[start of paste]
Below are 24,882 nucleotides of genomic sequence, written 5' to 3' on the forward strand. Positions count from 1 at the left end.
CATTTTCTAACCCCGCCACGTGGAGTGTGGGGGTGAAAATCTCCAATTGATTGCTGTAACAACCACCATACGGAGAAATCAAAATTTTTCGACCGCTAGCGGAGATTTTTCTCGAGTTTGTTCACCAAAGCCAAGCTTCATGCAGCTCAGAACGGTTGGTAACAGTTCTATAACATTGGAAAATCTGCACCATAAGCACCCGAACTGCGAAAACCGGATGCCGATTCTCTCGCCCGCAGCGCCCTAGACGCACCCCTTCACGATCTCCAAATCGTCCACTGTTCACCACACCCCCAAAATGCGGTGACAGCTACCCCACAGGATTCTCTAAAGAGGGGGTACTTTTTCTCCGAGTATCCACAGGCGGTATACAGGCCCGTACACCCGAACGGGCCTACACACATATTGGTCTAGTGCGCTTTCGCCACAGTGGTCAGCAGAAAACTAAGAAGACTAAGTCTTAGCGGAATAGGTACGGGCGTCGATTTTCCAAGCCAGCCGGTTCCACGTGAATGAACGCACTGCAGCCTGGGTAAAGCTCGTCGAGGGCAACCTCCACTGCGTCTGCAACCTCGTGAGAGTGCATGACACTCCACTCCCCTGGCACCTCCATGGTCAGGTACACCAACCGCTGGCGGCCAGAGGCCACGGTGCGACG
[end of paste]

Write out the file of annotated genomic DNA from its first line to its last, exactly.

Below are 24,882 nucleotides of genomic sequence, written 5' to 3' on the forward strand. Positions count from 1 at the left end.
CATTTTCTAACCCCGCCACGTGGAGTGTGGGGGTGAAAATCTCCAATTGATTGCTGTAACAACCACCATACGGAGAAATCAAAATTTTTCGACCGCTAGCGGAGATTTTTCTCGAGTTTGTTCACCAAAGCCAAGCTTCATGCAGCTCAGAACGGTTGGTAACAGTTCTATAACATTGGAAAATCTGCACCATAAGCACCCGAACTGCGAAAACCGGATGCCGATTCTCTCGCCCGCAGCGCCCTAGACGCACCCCTTCACGATCTCCAAATCGTCCACTGTTCACCACACCCCCAAAATGCGGTGACAGCTACCCCACAGGATTCTCTAAAGAGGGGGTACTTTTTCTCCGAGTATCCACAGGCGGTATACAGGCCCGTACACCCGAACGGGCCTACACACATATTGGTCTAGTGCGCTTTCGCCACAGTGGTCAGCAGAAAACTAAGAAGACTAAGTCTTAGCGGAATAGGTACGGGCGTCGATTTTCCAAGCCAGCCGGTTCCACGTGAATGAACGCACTGCAGCCTGGGTAAAGCTCGTCGAGGGCAACCTCCACTGCGTCTGCAACCTCGTGAGAGTGCATGACACTCCACTCCCCTGGCACCTCCATGGTCAGGTACACCAACCGCTGGCGGCCAGAGGCCACGGTGCGACG